It wasn't that Kathleen Callahan couldn't lose weight.
"I've dieted myself up and down the scale gazillions of times," the 51-year-old nurse anesthetist says.
"I've done Weight Watchers, Nutrisystem and my own little starvation plans — you know, crazy stuff."
What she couldn't do was keep the weight off. Hunger was an emergency akin to a five-alarm fire, she says.
Thoughts of food filled her mind, and cravings made mincemeat of the persistence and willpower that had allowed her to complete a 105-mile bike ride and put herself through graduate school as a single parent.
"Sometimes I used to feel like I was on a bus with no driver, and it was taking me straight to the Italian restaurant and I couldn't get off, even if I wanted to," Callahan says.
Callahan is one of a small but growing number of Americans who believe that some foods exert an addictive pull on them, and that eliminating problem foods is a better solution than traditional "moderation." Using the eating plan in the best-selling book "Eat to Live," which eliminates or severely restricts foods such as doughnuts and pizza and consists mainly of vegetables, fruits and beans, she has lost 60 pounds, she says, and gained control of her eating.
In addition to "Eat to Live," which includes a chapter on food addiction as well as frequent references to author Joel Fuhrman's theory that "toxic hunger" is triggered by foods low in nutrients and fiber, there's the best-selling diet book "Wheat Belly," by William Davis, which claims that wheat is addictive for many people.
The science of food addiction has made rapid strides in recent years, with University of Florida College of Medicine assistant professor Nicole Avena and her colleagues showing that rats that binge repeatedly on sugar behave much like rats addicted to morphine or alcohol, exhibiting symptoms of bingeing, tolerance and withdrawal.
A 2001 study published in the Lancet found that obese people have abnormalities in brain dopamine activity similar to those seen in cocaine, alcohol and opiate addicts. And a subsequent study published in 2011 in the Archives of General Psychiatry found that that people with higher food addiction scores respond to pictures of a chocolate milkshake with more activity in brain regions associated with motivation to eat and less activation in brain regions linked with self-control.
Scientists also note the anecdotal evidence that food has addictive aspects.
"Haven't you experienced that there are certain foods that you don't even want to try because they are so powerful vis-a-vis their rewarding effects that you immediately want more?" says Dr. Nora Volkow, director the National Institute on Drug Abuse.
"So what more proof do we (need) than all of us having this experience?"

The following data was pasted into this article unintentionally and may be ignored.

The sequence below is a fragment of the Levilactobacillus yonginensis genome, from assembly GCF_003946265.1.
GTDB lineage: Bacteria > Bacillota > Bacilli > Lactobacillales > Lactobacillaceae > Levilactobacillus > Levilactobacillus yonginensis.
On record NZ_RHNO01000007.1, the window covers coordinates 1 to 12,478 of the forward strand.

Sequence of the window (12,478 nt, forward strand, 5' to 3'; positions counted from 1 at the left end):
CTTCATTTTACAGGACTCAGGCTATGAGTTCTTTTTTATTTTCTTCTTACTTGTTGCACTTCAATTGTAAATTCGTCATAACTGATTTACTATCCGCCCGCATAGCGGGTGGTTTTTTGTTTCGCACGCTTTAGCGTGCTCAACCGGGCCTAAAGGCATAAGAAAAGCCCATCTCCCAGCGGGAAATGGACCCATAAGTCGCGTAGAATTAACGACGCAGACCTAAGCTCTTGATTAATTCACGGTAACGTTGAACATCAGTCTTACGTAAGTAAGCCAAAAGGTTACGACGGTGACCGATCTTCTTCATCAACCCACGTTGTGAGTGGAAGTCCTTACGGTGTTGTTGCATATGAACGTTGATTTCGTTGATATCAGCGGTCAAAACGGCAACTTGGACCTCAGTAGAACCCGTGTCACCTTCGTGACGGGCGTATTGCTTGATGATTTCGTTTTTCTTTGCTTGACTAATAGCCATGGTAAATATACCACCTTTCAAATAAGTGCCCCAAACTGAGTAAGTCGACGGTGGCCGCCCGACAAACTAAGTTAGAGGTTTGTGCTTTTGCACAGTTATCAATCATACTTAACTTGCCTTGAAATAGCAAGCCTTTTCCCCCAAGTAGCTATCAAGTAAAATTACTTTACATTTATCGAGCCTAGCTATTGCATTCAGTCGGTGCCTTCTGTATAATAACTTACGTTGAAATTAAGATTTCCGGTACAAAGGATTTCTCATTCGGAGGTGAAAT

But the field of food addiction is still young, and the popular food plans that claim to fight addiction go well beyond the scientific findings, restricting foods such as corn, raisins and whole-grain breads and pastas, and encouraging drastic changes that some experts say probably aren't optimal.
Ashley Gearhardt, an assistant professor at the University of Michigan who co-authored the Yale Food Addiction Scale, a method of measuring food addiction, says she likes the basic idea of "Eat to Live," which derives at least 90 percent of its calories from unrefined plant foods, strictly limits processed foods and keeps meat to a minimum. "Eat to Live" encourages eating regular meals and places no limit on green and nonstarchy vegetables, fruits and beans.
Gearhardt's objection — and it's a big one in a world where most diets eventually fail —– is that people will find it hard to stick to such a restrictive plan.
"I think it's important in these eating-related situations where we don't have that much science yet to take incremental steps to test things out and see how they work for you, rather than jumping to extremes back and forth," Gearhardt says. "That binge-restrict, binge-restrict pattern is really problematic for a number of things, and one of those things is that it may set up addictive processes in the brain and in the psyche. It's kind of more what works for you on a consistent, lifestyle basis."
If you suspect you have food addiction problems, you may want to seek support from a therapist, a nutritionist or a support group, Gearhardt says. If you want to try eliminating problem foods, she suggests going slowly, maybe cutting out your top problem food and seeing whether you feel freed or frustrated before considering other food restrictions.
The few studies available suggest that maybe 25 percent of obese adults could be diagnosed as food-addicted.
Gearhardt's incremental approach doesn't appeal to Callahan, who tried "Eat to Live" on and off for a while before diving in 100 percent in April 2012 with the help of a motivational coach.